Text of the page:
Air quality improves in more Chinese cities, but ozone level rises
Alok Gupta

The air quality has improved in more Chinese cities, with Yinchuan, Lhasa, Luzhou, Beijing, and Meisha among the top 14 cities securing the full score for keeping pollutants below the permissible limit.

Around 157 out of 337 cities maintained the national Ambient Air Quality Standard (AAQS) in 2019 by controlling emissions of five pollutants – fine particulate matters PM2.5, PM10, toxic gases sulfur dioxide, nitrogen oxide and carbon monoxide – according to a survey released on Monday by Clean Air Asia, an international non-profit.

The other nine cities securing perfect scores for controlling emissions include Lanzhou, Chengdu, Shanghai, Taizhou, Chongqing, Hangzhou, Guangzhou, Neijiang and Qingdao. 

Linfen, Jincheng and Yuncheng in Shanxi, Anyang, Kaifeng, Xuchang in Henan and Bozhou, Huainan and Huaibei in Anhui Province were the worst performers.

Compared to 2018, 36 more cities entered the list of ambient air quality cities, boosting the compliance rate for checking pollutants to 46 percent in urban areas. Cities were evaluated based on their policies and sustained efforts to reduce emissions.

"Accountability mechanisms, including regular and random inspections of cities, evaluation of cities' clean air actions and clear instruction to achieve results by mid-term or end of a specified period, were among many factors which led to this success," Dr. Fu Lu, director, Clean Air Asia, China told CGTN. 

 "Linking inspection and evaluation results with administrative, financial and legal penalties also helped in meeting the targets," she added.    

Uneven control of pollutants spikes ozone pollution 

Despite making progress in curtailing the concentration of pollutants, the report underlined that of the five pollutants, only PM10 and sulfur dioxide witnessed marked reduction, other pollutants either increased or remained constant. 

The average concentration of PM2.5 in 2019 remained at the same level as in 2018 at 26 micrograms per cubic meter. But on a regional level, the pollutant witnessed an increase of 1.9 percent in the Fenwei Plains and registered a substantial increase at many cities in Liaoning, Shaanxi and Shandong provinces. 

The rising level of ground ozone concentration in 337 cities witnessed an increase of 6.5 percent in 2019. Its average concentration was around 148 micrograms per cubic meter. Among the worst affected were 168 key cities, the Beijing-Tianjin-Hebei (BTH) and surrounding areas, the Yangtze River Delta (YRD), and the Pearl River Delta (PRD) regions, the average annual mean concentrations exceeded the level recommended by AAQS, stated the report.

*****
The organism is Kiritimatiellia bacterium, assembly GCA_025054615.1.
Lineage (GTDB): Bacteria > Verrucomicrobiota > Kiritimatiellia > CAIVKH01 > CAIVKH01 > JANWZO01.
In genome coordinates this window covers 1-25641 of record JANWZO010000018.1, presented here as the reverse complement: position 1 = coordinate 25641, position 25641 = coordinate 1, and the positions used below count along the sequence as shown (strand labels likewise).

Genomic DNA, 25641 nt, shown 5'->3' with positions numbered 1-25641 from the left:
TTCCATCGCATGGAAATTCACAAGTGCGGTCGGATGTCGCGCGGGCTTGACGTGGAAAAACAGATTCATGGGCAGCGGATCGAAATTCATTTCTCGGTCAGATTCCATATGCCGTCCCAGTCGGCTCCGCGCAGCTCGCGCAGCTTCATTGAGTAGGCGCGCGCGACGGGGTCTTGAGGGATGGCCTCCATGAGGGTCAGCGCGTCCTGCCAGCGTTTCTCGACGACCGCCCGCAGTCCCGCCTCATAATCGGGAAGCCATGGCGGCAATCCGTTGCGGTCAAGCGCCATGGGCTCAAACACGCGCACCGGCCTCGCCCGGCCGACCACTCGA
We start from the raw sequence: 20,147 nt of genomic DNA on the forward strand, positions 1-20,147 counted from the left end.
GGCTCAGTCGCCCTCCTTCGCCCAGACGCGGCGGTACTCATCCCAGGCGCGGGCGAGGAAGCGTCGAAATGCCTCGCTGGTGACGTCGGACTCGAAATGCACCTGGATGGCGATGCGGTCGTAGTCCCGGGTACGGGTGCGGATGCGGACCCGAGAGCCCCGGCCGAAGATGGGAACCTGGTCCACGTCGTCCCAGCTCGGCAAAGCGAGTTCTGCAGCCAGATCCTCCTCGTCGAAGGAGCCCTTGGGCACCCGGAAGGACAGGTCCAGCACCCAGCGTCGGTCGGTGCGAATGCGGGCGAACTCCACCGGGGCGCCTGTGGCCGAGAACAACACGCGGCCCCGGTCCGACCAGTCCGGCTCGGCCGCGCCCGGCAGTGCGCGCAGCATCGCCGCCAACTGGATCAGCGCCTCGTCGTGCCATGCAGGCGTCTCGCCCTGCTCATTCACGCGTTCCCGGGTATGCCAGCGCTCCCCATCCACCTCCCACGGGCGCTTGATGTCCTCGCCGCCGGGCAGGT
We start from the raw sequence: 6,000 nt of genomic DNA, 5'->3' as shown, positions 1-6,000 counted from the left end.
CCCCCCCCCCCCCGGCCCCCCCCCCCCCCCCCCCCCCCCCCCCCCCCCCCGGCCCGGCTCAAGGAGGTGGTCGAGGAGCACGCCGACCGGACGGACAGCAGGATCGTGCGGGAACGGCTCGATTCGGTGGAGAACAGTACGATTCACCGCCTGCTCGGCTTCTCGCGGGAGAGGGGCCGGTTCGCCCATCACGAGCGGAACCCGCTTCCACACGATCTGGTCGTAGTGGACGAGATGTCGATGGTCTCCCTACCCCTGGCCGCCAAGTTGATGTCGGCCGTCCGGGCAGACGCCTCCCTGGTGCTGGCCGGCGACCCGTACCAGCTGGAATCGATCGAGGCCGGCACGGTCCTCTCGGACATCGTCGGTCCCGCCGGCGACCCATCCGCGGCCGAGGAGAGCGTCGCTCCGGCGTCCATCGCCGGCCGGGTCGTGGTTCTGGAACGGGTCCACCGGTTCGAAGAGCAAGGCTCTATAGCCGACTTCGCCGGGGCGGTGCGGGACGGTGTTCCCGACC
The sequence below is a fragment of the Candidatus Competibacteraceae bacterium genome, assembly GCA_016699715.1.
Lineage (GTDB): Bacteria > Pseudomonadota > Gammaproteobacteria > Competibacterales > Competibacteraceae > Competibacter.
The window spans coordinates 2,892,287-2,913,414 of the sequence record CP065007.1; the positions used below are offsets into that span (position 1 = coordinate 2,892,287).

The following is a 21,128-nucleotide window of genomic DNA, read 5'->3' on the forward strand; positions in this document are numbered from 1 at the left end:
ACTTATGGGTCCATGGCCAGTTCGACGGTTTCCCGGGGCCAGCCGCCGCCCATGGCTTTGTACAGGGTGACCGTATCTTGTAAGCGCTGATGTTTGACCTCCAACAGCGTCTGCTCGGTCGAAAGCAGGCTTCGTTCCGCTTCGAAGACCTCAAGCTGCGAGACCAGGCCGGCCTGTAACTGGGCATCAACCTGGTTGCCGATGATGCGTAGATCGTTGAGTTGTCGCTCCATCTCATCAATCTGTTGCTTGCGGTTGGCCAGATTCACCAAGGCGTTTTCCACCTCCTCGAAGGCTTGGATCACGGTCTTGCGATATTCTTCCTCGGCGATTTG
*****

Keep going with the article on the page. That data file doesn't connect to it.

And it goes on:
The ground ozone pollution in China has become a challenge and also a scientific enigma. Many experts believe the country's rapid PM2.5 reduction led to the problem, which can be resolved if policymakers focus on reducing the emission of harmful gases along with fine particles.  

"Insufficient efforts towards reducing pollutants, the irrational proportion of nitrogen oxide and volatile organic compounds, and unfavorable meteorological events have led to a spike in the ozone pollution, said He Kebin, Dean at the School of Environment at Tsinghua University.

The World Health Organization (WHO) recommends an average ground ozone level of 100 for an eight-hour period and an annual mean of 10 micrograms per cubic meter for PM2.5. Because of the toxic air quality, more than 4.2 million premature deaths are reported globally, leading to a loss of trillions of dollars every year. 

Battle for blue skies

Concerned over the toxic smog, especially during winter months, China launched a "Three-Year Action Plan for Winning the Blue Sky Battle" in 2018. Policymakers aim to curb sulfur dioxide and nitrogen oxides by 15 percent and PM2.5 emission by 18 percent to ensure 80 percent of good air days annually. The target will also help reduce heavily polluted days by 25 percent in cities. 

A vast majority of these pollutants are emitted from coal, steel, cement, power, heating, and vehicles. According to the report, reducing coal consumption, ultra-low emission retrofitting in heavy polluting units like steel and cement industries, and a new norm curtailing the release of volatile organic compounds helped more cities improve air quality. 

The government also started massive reforestation drives and changes in agricultural practices to improve land use. Desertification as a result of land degradation have also been linked to a spike in emissions.  

"Besides, structural reform in the energy, transport, industry and land-use sectors should be persistently promoted by the government. The energy transition is critical to further reducing greenhouse gas emissions and air pollutants," said He. 

(Cover: Dr. Fu Lu, director, Clean Air Asia, China releasing China Air 2020 report in Beijing on Sept. 28, 2020. /Clean Air Asia)